Federal subsidies have long been a part of the US political and budgetary system, and they undoubtedly have a cumulative effect on US fiscal policy. Based on data from the US Bureau of Economic Analysis (BEA), federal subsidies have grown right alongside GDP.
As expected, the bulk of subsidy payments have been allocated to agriculture and housing, but other sectors of the economy have also benefited.
While many of these subsidies may be well-intentioned, I have been skeptical of the efficacy of subsidies ever since my Econ 101 class in college almost 2 decades ago. The notion of the deadweight loss to the economy that is necessarily the outcome of a subsidy has always stuck with me. In an overly simplified nutshell, the cost of the subsidy to the government is x; the recipient of the subsidy is paid y; and the difference between the two (x-y) is simply lost. Despite this loss, subsidies continue to flourish, partly because the benefit is concentrated while the cost is spread out among all taxpayers. In other words, an particular interest group has a clear incentive to push for a subsidy, while the cost to the individual taxpayer is so small that it’s not worth the fight.
But if we stand back and look at the effect on the economy as a whole, do subsidies in the aggregate help or hurt the economy? While each individual subsidies carries with it a deadweight loss, do the potential positive knock-on effects of the subsidy (increased employment, higher consumption, perhaps) eventually offset this loss? Those are the questions that I sought to answer by sifting through the data.
SPOILER ALERT: My overall conclusion is that by examining the period from 1960-2015, the rise of subsidies has had a negative effect on US economic growth. While subsidies buttressed economic growth in the early years of the period under review, the effect turned negative in the 1980s following an expansion of subsidies during that time. My complete analysis is detailed below and my data and calculations can be found here.
My primary areas of interests for this analysis were subsidies and economic growth. The BEA provided data on the level of subsidies each year since 1960. The dataset included data on subsidies overall and also provided data on the constituent parts of the overall subsidy level: agricultural, housing, maritime, aircraft carriers, and other.
To represent economic growth, I obtained BEA data on nominal GDP, nominal GDP growth, real GDP, and real GDP growth over the same period.
As I built out my analysis, I realized that in order to more accurately explain the relationship between subsidies and growth, I also needed a few additional macroeconomic indicators. I therefore added unemployment, labor productivity and inflation data to the mix. Unemployment and labor productivity data were obtained from the US Bureau of Labor Statistics (BLS), and I sourced inflation data from the World Bank.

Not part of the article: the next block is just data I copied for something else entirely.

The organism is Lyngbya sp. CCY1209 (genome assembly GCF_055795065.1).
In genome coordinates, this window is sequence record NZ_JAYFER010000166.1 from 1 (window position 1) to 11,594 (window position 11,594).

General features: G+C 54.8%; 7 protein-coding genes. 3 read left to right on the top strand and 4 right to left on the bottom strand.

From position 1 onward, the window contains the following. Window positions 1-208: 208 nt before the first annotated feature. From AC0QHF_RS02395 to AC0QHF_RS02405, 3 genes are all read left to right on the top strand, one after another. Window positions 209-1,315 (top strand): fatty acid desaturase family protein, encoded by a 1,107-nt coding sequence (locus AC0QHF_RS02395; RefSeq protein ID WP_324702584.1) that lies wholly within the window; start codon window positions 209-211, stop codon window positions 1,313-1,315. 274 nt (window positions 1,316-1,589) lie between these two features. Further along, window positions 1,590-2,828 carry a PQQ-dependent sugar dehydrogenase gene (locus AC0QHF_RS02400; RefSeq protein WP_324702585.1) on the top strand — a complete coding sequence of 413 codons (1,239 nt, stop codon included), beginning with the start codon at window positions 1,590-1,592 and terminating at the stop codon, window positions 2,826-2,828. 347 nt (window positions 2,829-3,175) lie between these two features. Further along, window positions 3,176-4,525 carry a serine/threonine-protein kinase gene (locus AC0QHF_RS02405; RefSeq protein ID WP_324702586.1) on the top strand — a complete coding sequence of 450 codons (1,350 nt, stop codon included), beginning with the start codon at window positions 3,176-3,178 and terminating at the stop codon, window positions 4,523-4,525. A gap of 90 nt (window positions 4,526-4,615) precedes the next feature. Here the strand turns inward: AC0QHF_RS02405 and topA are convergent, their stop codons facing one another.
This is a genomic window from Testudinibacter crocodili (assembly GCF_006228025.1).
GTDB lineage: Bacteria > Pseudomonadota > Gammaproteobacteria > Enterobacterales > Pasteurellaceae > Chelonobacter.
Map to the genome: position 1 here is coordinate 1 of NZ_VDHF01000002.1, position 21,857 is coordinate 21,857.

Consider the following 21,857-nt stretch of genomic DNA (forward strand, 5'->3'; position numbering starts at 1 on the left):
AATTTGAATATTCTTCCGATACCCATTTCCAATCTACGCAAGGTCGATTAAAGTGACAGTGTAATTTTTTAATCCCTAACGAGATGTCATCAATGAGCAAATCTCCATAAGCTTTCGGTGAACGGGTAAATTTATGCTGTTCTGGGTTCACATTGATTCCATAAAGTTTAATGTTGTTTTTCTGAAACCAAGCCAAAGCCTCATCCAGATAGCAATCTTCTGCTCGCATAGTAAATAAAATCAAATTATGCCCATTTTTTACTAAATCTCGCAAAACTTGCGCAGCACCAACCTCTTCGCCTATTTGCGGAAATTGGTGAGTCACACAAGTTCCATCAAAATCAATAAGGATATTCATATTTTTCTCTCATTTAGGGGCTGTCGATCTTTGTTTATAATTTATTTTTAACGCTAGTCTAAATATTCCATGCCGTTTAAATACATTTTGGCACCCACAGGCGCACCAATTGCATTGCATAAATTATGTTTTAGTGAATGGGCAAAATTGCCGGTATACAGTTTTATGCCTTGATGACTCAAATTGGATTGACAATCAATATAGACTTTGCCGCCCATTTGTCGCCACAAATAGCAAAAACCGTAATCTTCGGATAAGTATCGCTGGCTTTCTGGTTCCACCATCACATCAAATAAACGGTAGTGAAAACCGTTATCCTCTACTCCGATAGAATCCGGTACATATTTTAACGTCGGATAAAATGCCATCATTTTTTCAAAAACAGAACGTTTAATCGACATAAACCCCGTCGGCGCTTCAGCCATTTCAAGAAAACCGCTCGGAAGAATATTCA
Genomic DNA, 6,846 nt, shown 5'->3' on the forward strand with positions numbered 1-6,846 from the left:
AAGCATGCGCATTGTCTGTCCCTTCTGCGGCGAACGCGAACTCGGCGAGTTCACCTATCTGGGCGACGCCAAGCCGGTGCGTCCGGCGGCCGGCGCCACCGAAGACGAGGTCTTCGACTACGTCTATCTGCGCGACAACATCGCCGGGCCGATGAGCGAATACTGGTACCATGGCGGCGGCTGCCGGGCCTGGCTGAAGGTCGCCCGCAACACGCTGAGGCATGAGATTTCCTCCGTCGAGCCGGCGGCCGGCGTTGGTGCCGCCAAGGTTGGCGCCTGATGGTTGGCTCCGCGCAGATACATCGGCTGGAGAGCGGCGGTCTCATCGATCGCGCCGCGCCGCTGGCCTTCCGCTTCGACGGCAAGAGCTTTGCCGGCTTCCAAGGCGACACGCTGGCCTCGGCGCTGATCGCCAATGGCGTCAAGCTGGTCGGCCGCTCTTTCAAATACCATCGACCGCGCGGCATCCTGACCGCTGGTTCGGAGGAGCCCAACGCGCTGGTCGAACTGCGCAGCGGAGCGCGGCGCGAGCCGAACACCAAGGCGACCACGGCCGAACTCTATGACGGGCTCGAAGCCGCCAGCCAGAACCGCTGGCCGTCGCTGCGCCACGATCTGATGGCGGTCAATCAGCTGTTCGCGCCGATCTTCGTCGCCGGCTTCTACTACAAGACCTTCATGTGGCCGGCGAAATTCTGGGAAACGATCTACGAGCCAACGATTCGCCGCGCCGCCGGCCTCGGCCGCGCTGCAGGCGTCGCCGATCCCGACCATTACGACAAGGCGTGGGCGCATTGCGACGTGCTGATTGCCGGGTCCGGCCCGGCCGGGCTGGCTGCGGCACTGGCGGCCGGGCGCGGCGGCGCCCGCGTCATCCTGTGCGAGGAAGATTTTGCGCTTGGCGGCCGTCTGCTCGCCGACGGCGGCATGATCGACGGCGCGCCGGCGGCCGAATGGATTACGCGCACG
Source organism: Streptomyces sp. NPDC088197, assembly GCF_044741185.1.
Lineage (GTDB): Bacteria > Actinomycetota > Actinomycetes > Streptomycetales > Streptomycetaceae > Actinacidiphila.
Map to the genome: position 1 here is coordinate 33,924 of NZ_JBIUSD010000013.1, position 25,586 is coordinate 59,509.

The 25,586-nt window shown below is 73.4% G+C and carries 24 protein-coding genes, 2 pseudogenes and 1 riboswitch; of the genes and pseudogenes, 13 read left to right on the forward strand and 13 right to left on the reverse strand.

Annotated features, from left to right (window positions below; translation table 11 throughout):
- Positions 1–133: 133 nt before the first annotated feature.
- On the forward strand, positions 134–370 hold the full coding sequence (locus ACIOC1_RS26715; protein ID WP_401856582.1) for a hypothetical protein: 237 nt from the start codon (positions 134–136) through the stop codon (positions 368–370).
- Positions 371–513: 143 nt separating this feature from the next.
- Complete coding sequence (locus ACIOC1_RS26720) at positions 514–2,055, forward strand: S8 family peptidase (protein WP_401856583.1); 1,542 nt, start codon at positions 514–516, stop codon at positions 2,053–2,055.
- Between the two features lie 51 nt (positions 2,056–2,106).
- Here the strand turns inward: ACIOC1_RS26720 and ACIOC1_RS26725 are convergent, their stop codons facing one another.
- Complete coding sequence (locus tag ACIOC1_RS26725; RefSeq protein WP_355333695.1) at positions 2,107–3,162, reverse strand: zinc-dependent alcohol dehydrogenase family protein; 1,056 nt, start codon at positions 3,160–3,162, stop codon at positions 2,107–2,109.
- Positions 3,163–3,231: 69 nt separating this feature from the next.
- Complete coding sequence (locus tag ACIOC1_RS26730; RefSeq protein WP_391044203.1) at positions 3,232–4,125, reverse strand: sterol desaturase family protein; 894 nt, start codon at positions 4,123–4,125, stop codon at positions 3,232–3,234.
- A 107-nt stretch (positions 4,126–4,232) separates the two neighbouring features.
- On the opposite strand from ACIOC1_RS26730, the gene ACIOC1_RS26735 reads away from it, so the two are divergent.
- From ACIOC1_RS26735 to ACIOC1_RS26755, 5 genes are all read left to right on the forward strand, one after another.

My original hypothesis was that while subsidies were great for the individual recipients, they represented a raw deal for the US taxpayer overall. To test this theory, I started very simply by considering the direct relationship between growth (nominal and real GDP and nominal and real GDP growth) and subsidies. I first began with the broad measure of subsidies, and then looked into its constituent parts
Given that housing and agricultural subsidies provided the bulk of subsidy outlays for much of the period since 1960, when analyzing the individual types of subsidies, I focused on those two forms and disregarded maritime, aircraft, and others. Just by glancing at the correlation (or rather lack thereof) among just these factors alone shows that there is more to the story than just GDP and subsidies.
Looking at the interplay of Real/Nominal GDP Growth and the various subsidies metrics, the scatter plots are all over the place. There is no obvious correlation. This is also reflected in an OLS regression of the same inputs. Both of the following regressions use subsidies as the independent variables, but the first sets nominal GDP growth as the dependent variable while the second employs real GDP growth. In the case of nominal GDP growth, none of the independent variables are statistically significant (as noted by a P<0.05). For real GDP growth, on the other hand, agricultural subsidies alone met the threshold of statistical significance, with a positive sign. However, that regression had an R-squared value of just 0.20, leaving four-fifths of the change in real GDP growth unexplained.